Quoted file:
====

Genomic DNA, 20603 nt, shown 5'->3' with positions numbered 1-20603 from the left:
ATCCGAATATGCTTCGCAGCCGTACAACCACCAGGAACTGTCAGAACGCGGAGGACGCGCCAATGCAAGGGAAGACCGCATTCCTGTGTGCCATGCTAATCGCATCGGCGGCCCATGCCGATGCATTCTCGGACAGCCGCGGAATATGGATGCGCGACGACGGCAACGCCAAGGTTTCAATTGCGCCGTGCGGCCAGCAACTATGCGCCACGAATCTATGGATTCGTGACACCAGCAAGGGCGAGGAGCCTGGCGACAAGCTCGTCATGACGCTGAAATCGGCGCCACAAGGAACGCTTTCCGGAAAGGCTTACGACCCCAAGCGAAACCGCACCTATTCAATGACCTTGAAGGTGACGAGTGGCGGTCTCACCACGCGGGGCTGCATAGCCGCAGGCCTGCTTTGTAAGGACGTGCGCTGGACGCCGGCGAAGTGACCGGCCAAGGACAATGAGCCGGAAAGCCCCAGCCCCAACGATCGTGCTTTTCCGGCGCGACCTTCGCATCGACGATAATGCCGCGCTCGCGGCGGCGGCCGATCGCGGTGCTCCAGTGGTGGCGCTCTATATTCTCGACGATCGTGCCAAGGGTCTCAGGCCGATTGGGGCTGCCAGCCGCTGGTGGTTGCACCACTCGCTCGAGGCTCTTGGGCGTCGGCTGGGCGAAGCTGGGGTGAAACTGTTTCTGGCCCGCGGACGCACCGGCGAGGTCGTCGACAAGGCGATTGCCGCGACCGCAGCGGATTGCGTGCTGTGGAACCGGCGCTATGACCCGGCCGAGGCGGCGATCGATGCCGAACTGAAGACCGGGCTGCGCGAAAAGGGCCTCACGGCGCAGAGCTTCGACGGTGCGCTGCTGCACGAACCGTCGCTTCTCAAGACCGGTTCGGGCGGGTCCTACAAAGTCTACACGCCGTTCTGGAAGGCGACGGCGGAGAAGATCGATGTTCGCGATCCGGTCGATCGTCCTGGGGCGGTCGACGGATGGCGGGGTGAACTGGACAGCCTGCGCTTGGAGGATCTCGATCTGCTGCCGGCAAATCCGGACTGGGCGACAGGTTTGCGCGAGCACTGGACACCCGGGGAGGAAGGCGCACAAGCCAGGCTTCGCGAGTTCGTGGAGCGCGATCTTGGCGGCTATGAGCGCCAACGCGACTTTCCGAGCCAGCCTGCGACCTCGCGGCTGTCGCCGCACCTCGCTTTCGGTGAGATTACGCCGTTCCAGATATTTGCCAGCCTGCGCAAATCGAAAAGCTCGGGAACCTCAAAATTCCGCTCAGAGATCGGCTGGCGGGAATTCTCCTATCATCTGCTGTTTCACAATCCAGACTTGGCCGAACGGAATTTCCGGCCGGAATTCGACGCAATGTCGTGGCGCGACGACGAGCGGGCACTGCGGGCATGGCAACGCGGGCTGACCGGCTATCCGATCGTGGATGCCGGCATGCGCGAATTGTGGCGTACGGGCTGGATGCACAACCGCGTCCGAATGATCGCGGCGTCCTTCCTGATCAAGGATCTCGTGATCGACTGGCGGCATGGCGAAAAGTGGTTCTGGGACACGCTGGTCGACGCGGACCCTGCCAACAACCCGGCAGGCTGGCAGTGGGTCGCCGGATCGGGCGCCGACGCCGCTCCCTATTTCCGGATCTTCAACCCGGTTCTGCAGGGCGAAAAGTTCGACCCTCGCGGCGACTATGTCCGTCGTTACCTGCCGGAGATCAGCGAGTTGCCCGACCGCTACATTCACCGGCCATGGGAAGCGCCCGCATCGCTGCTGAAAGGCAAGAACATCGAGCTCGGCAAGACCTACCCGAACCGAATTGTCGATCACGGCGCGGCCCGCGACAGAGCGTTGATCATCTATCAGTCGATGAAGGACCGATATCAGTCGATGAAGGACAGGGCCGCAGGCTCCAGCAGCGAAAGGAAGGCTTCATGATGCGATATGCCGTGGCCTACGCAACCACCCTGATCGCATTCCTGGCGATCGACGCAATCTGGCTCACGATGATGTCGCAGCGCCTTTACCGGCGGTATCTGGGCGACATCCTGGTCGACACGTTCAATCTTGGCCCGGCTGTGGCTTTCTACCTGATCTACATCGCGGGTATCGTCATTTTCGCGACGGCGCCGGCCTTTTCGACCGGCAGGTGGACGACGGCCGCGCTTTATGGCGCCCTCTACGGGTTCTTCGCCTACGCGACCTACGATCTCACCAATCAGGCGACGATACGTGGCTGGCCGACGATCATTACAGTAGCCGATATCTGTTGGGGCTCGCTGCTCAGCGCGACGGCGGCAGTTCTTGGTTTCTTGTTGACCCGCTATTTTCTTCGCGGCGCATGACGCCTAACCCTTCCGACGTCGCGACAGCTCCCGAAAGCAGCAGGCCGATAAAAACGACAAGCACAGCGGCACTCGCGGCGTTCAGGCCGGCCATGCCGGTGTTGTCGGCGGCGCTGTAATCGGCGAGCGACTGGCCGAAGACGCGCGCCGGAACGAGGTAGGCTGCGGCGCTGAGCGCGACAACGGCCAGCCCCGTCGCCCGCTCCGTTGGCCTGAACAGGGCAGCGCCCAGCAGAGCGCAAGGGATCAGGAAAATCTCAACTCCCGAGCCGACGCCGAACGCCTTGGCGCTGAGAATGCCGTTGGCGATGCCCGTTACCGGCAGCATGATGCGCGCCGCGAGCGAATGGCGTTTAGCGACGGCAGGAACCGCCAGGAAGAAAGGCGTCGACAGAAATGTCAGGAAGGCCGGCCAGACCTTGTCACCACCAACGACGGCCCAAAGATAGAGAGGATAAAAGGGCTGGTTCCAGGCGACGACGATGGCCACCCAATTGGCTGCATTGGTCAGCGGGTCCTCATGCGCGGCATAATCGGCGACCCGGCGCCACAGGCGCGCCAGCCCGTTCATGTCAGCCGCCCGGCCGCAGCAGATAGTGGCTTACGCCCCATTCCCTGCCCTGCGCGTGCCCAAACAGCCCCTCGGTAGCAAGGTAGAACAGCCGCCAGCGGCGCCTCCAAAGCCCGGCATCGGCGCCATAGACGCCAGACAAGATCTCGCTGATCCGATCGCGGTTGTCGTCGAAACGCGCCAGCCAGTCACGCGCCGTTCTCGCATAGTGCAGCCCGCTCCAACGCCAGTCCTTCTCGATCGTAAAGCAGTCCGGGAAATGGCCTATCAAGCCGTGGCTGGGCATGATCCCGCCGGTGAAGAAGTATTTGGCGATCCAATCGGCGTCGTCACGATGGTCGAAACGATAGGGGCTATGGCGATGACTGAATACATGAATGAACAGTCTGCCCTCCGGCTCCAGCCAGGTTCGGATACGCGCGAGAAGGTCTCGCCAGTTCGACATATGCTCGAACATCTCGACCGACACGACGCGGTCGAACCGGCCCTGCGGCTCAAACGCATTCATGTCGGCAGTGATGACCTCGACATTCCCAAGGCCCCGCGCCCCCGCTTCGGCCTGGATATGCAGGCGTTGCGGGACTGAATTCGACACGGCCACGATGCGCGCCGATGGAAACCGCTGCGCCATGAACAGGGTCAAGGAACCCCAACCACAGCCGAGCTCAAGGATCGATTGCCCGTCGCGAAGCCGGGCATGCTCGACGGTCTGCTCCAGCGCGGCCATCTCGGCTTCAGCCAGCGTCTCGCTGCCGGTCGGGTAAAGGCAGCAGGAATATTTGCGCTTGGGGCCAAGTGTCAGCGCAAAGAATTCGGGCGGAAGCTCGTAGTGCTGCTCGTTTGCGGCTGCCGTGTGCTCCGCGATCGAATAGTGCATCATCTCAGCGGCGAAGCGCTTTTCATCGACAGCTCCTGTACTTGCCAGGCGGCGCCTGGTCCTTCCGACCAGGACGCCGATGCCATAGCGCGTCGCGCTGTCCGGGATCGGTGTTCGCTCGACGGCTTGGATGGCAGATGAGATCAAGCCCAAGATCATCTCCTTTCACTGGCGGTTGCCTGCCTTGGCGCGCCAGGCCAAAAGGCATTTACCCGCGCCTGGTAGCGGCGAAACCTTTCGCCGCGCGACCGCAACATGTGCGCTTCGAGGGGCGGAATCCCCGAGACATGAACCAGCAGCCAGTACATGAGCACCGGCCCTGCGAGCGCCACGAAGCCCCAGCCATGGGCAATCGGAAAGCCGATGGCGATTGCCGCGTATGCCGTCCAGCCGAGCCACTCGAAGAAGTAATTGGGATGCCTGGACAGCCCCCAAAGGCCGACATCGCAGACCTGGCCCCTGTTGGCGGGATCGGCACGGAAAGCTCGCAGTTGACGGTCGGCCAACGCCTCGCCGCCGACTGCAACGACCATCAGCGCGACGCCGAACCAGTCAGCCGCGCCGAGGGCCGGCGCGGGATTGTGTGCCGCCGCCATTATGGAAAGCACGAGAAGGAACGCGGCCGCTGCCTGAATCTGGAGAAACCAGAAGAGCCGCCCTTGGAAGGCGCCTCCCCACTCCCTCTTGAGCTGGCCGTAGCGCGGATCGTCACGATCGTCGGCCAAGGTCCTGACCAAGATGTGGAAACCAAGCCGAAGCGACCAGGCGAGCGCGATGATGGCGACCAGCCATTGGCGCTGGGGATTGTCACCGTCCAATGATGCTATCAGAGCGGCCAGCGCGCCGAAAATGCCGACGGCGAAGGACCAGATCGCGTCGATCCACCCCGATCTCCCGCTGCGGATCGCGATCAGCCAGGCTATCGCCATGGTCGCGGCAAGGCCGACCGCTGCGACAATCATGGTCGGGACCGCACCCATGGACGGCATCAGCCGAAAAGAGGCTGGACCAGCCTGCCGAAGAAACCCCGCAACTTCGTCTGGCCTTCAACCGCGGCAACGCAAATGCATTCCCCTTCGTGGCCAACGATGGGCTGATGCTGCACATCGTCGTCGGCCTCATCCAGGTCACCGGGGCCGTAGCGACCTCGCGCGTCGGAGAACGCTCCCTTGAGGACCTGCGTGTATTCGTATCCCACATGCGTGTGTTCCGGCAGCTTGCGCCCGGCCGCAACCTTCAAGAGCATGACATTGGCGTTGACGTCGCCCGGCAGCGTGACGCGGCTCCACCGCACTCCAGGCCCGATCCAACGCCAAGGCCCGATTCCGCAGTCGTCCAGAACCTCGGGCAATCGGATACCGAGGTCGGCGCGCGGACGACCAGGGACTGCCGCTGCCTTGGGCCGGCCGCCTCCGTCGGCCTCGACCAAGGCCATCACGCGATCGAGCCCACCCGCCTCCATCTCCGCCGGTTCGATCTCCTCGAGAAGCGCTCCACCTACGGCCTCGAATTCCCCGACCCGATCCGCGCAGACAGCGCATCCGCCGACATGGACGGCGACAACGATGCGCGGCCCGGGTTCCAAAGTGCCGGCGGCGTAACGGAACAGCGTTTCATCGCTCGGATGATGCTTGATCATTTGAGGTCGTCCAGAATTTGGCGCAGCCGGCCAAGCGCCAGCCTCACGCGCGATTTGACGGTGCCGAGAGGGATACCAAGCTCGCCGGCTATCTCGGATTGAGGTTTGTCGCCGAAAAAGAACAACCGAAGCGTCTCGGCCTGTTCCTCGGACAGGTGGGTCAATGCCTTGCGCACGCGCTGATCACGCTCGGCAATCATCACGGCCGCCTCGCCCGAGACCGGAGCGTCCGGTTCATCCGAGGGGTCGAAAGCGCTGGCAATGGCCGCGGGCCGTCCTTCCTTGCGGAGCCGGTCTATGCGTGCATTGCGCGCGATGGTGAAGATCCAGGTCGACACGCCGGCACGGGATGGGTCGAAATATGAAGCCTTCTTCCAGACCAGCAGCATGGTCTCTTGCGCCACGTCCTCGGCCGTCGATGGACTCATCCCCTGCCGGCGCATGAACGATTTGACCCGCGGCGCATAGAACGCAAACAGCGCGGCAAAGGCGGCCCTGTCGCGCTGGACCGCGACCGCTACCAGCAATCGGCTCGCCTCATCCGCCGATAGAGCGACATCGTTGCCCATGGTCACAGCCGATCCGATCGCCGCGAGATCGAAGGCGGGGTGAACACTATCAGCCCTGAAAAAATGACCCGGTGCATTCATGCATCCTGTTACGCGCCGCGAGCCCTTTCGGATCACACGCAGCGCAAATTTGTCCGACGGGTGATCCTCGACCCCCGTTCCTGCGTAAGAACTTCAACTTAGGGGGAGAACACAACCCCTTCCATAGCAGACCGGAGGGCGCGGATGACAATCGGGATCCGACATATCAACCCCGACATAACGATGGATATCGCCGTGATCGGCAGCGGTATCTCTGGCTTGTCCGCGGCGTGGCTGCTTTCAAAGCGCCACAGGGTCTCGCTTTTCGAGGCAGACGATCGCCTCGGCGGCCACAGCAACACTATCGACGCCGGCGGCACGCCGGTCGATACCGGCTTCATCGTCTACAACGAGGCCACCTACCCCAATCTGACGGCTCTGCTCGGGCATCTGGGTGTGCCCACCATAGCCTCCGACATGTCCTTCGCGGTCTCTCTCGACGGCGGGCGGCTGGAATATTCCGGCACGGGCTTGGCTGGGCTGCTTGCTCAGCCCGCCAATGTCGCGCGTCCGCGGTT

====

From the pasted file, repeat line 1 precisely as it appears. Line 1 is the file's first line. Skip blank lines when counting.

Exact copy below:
Genomic DNA, 20603 nt, shown 5'->3' with positions numbered 1-20603 from the left: